There are 5312 new Covid community cases reported today.
A further 28 Covid-related deaths are included in the Ministry of Health's update.
Four of these death were from Auckland region, three were from Waikato, two were from Bay of Plenty, two were from Lakes, one was from Tairāwhiti, three were from Hawke's Bay, three were from Taranaki, two were from Wellington region, two were from Nelson Marlborough, four were from Canterbury, one was from South Canterbury, one was from the Southern region.
Two of the deaths reported today were aged in their 50s, three were in their 60s, four were in their 70s, nine were in their 80s and 10 were aged over 90. Twelve were women and 16 were men.
Meanwhile there are 759 people in hospital, including 16 in intensive care.
Today's update comes as New Zealand's borders have fully reopened today allowing anyone from around the world to enter.
Yesterday the Ministry of Health reported 4238 new Covid cases in the community.
The ministry also reported yesterday that the Covid death toll had increased to 1502 on Saturday, this is up by 23 compared to Friday's total of 1479.
The hospitalisation rate continues to remain high with 806 people in hospital with the virus on Sunday, including 12 in intensive care.
Covid-19 deaths also remain high with 268 deaths reported last week as attributable to the virus.
In total, 1502 of Kiwi deaths have been confirmed as attributable to Covid.
The borders completely reopened to the world at 11.59pm last night, opening the maritime border as well.
This reopening was the last phase of five.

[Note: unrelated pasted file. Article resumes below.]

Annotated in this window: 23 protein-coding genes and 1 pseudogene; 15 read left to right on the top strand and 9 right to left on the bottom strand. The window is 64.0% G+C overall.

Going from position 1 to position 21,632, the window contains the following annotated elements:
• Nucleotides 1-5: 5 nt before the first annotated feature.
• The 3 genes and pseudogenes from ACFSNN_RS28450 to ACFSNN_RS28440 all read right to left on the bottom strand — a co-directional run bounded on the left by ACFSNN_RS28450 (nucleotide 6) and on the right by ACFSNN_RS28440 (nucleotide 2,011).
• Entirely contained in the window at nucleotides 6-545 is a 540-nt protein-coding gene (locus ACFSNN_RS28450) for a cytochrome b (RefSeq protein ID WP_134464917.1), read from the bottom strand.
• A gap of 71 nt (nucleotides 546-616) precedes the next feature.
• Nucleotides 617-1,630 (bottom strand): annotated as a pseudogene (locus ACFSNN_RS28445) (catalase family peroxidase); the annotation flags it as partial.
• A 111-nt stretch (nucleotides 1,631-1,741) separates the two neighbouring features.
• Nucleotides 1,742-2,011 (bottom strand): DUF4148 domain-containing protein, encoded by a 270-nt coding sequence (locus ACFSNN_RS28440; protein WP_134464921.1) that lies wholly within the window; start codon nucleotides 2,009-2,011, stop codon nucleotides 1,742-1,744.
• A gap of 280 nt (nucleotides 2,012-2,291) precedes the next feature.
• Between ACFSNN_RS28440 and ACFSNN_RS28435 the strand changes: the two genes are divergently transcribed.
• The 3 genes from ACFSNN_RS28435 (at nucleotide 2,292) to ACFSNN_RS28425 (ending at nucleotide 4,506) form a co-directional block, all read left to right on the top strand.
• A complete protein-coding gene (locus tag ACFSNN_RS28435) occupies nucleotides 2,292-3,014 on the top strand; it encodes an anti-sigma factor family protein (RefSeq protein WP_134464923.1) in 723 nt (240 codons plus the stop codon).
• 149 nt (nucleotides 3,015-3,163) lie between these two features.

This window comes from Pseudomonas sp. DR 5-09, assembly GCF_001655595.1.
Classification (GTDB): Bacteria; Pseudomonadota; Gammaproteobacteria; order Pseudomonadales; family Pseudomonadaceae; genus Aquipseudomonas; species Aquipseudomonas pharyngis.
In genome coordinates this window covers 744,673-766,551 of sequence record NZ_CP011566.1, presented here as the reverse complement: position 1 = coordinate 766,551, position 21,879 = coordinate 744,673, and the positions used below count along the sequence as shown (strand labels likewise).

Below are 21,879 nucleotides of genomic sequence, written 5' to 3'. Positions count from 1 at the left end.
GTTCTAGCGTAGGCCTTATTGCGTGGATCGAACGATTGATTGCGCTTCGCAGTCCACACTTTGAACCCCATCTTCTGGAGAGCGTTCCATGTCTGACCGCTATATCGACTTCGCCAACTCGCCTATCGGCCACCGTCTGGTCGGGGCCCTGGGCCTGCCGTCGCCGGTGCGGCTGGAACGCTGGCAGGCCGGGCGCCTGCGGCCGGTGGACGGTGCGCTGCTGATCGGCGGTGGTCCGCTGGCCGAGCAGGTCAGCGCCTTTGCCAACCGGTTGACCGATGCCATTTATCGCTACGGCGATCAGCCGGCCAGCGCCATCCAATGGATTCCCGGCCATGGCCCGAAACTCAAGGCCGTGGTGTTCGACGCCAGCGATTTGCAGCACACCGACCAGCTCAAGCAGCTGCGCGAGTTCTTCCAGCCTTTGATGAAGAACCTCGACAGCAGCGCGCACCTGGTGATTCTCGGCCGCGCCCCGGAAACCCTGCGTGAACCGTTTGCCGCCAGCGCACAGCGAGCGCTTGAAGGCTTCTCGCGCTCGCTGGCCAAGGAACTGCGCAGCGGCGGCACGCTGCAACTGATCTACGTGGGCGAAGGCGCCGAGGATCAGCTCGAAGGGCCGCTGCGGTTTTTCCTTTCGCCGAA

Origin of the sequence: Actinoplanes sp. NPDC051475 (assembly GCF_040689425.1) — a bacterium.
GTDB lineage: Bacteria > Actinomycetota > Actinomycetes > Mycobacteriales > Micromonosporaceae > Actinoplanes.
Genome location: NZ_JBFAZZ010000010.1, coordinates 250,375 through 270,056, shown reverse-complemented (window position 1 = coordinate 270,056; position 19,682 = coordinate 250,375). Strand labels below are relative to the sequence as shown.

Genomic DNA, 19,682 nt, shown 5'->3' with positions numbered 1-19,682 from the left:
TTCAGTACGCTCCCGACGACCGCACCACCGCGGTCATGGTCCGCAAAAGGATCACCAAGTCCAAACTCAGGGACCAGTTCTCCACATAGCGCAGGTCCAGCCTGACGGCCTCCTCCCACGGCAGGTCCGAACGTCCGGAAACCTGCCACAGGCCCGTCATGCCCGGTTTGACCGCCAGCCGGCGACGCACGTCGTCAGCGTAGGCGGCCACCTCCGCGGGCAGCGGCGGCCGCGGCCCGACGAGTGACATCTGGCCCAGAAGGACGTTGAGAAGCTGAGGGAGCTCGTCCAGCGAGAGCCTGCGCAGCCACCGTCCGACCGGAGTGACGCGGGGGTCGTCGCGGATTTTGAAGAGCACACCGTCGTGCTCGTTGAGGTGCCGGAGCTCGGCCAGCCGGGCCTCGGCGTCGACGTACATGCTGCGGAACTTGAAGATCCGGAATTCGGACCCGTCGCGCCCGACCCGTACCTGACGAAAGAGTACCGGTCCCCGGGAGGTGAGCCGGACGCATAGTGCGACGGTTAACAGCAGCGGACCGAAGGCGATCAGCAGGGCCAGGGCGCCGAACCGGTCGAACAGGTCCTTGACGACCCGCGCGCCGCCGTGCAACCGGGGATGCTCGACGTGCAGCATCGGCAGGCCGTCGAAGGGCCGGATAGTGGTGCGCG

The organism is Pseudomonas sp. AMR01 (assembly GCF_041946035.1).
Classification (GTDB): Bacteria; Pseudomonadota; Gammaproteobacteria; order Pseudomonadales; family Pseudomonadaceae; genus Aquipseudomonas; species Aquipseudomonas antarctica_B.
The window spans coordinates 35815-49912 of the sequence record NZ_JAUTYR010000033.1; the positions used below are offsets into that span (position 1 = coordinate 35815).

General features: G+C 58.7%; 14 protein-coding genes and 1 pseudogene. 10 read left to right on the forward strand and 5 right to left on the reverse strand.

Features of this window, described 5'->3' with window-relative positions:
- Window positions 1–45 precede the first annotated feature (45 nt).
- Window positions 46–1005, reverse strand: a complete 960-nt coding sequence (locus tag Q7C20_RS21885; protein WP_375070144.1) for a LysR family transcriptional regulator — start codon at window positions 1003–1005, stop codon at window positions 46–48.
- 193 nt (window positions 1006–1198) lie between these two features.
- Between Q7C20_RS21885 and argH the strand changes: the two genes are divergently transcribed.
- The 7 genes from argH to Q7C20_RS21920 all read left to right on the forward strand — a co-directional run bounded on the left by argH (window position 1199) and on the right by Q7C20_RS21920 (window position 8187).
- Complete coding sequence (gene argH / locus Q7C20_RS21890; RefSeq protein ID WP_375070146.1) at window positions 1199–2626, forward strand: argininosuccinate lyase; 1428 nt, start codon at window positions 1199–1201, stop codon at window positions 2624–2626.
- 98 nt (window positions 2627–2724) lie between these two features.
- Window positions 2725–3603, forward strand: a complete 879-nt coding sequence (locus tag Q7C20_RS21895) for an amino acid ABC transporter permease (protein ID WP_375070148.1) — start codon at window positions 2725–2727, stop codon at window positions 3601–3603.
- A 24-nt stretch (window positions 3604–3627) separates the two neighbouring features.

Any change to numbers arriving on the country's shores is expected to start as a trickle.
Before the pandemic, international students and cruise ships were big money makers for New Zealand and the two sectors have been eager to welcome people back.
International students had brought in about $5 billion a year but that figure dropped to about an estimated $1.3 billion in 2021.
Head of Immigration New Zealand's Reconnecting New Zealand unit Simon Sanders said the border changes were a "significant milestone" but it was hard to predict how many people will come to this country as a result.
"I think it's safe to say we're not expecting the same level of demand we saw pre-Covid. That's probably for a number of reasons.
"We know that China, who's a larger visitor visa-required country, is still subject to a range of travel restrictions so we're not expecting large demand from there, at least initially."
Sanders said immigration would start processing visas immediately, with a commitment to processing "straightforward" visitor visas within 20 working days.
But he urged people who were planning visits next year to wait a little before they apply.
"For students, we are encouraging those who have offers of study to put in applications immediately and we'll get those under way; and for those who may be looking to study in 2023, hold off for a couple of months so we can assure that those that need to arrive this year will be able to do so."
Immigration had recruited 230 staff to process visas, replacing people from foreign offices that closed because of the pandemic.